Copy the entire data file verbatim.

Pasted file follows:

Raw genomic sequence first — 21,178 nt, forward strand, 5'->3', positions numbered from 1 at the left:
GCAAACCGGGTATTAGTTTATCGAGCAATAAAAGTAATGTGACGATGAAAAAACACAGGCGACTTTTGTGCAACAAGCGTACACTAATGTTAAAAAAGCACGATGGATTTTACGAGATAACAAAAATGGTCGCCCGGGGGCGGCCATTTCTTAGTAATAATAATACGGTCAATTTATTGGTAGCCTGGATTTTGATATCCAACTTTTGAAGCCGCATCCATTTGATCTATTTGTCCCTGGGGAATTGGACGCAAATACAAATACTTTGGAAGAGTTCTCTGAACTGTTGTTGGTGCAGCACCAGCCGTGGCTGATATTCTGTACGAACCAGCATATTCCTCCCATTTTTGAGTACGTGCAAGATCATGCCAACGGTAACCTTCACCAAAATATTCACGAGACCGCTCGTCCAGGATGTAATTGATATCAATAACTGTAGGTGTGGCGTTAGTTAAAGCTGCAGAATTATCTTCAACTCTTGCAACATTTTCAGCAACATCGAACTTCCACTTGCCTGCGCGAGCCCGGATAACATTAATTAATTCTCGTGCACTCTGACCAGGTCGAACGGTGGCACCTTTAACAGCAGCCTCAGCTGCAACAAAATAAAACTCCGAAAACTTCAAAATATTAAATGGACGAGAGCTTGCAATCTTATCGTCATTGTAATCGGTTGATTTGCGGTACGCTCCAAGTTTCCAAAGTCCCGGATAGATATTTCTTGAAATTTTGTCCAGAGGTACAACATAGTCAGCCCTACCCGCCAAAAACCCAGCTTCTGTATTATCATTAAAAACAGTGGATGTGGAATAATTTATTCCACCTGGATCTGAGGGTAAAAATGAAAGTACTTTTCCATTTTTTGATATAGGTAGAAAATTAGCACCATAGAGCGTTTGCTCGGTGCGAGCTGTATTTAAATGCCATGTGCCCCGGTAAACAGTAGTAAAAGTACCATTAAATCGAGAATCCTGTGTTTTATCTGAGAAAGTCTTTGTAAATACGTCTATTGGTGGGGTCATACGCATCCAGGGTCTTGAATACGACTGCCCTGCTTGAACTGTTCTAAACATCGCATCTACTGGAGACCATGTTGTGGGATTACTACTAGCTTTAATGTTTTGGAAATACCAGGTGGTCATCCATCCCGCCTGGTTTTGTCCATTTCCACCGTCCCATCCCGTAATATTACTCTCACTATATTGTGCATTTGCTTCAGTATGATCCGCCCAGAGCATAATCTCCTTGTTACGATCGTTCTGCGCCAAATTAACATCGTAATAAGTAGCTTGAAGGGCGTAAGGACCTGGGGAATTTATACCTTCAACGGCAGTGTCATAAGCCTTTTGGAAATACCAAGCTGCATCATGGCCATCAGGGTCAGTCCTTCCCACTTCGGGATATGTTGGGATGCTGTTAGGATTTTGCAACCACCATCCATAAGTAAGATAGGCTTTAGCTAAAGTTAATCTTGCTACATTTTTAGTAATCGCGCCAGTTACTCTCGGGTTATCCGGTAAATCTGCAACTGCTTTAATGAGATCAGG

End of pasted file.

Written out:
Raw genomic sequence first — 21,178 nt, forward strand, 5'->3', positions numbered from 1 at the left:
GCAAACCGGGTATTAGTTTATCGAGCAATAAAAGTAATGTGACGATGAAAAAACACAGGCGACTTTTGTGCAACAAGCGTACACTAATGTTAAAAAAGCACGATGGATTTTACGAGATAACAAAAATGGTCGCCCGGGGGCGGCCATTTCTTAGTAATAATAATACGGTCAATTTATTGGTAGCCTGGATTTTGATATCCAACTTTTGAAGCCGCATCCATTTGATCTATTTGTCCCTGGGGAATTGGACGCAAATACAAATACTTTGGAAGAGTTCTCTGAACTGTTGTTGGTGCAGCACCAGCCGTGGCTGATATTCTGTACGAACCAGCATATTCCTCCCATTTTTGAGTACGTGCAAGATCATGCCAACGGTAACCTTCACCAAAATATTCACGAGACCGCTCGTCCAGGATGTAATTGATATCAATAACTGTAGGTGTGGCGTTAGTTAAAGCTGCAGAATTATCTTCAACTCTTGCAACATTTTCAGCAACATCGAACTTCCACTTGCCTGCGCGAGCCCGGATAACATTAATTAATTCTCGTGCACTCTGACCAGGTCGAACGGTGGCACCTTTAACAGCAGCCTCAGCTGCAACAAAATAAAACTCCGAAAACTTCAAAATATTAAATGGACGAGAGCTTGCAATCTTATCGTCATTGTAATCGGTTGATTTGCGGTACGCTCCAAGTTTCCAAAGTCCCGGATAGATATTTCTTGAAATTTTGTCCAGAGGTACAACATAGTCAGCCCTACCCGCCAAAAACCCAGCTTCTGTATTATCATTAAAAACAGTGGATGTGGAATAATTTATTCCACCTGGATCTGAGGGTAAAAATGAAAGTACTTTTCCATTTTTTGATATAGGTAGAAAATTAGCACCATAGAGCGTTTGCTCGGTGCGAGCTGTATTTAAATGCCATGTGCCCCGGTAAACAGTAGTAAAAGTACCATTAAATCGAGAATCCTGTGTTTTATCTGAGAAAGTCTTTGTAAATACGTCTATTGGTGGGGTCATACGCATCCAGGGTCTTGAATACGACTGCCCTGCTTGAACTGTTCTAAACATCGCATCTACTGGAGACCATGTTGTGGGATTACTACTAGCTTTAATGTTTTGGAAATACCAGGTGGTCATCCATCCCGCCTGGTTTTGTCCATTTCCACCGTCCCATCCCGTAATATTACTCTCACTATATTGTGCATTTGCTTCAGTATGATCCGCCCAGAGCATAATCTCCTTGTTACGATCGTTCTGCGCCAAATTAACATCGTAATAAGTAGCTTGAAGGGCGTAAGGACCTGGGGAATTTATACCTTCAACGGCAGTGTCATAAGCCTTTTGGAAATACCAAGCTGCATCATGGCCATCAGGGTCAGTCCTTCCCACTTCGGGATATGTTGGGATGCTGTTAGGATTTTGCAACCACCATCCATAAGTAAGATAGGCTTTAGCTAAAGTTAATCTTGCTACATTTTTAGTAATCGCGCCAGTTACTCTCGGGTTATCCGGTAAATCTGCAACTGCTTTAATGAGATCAGG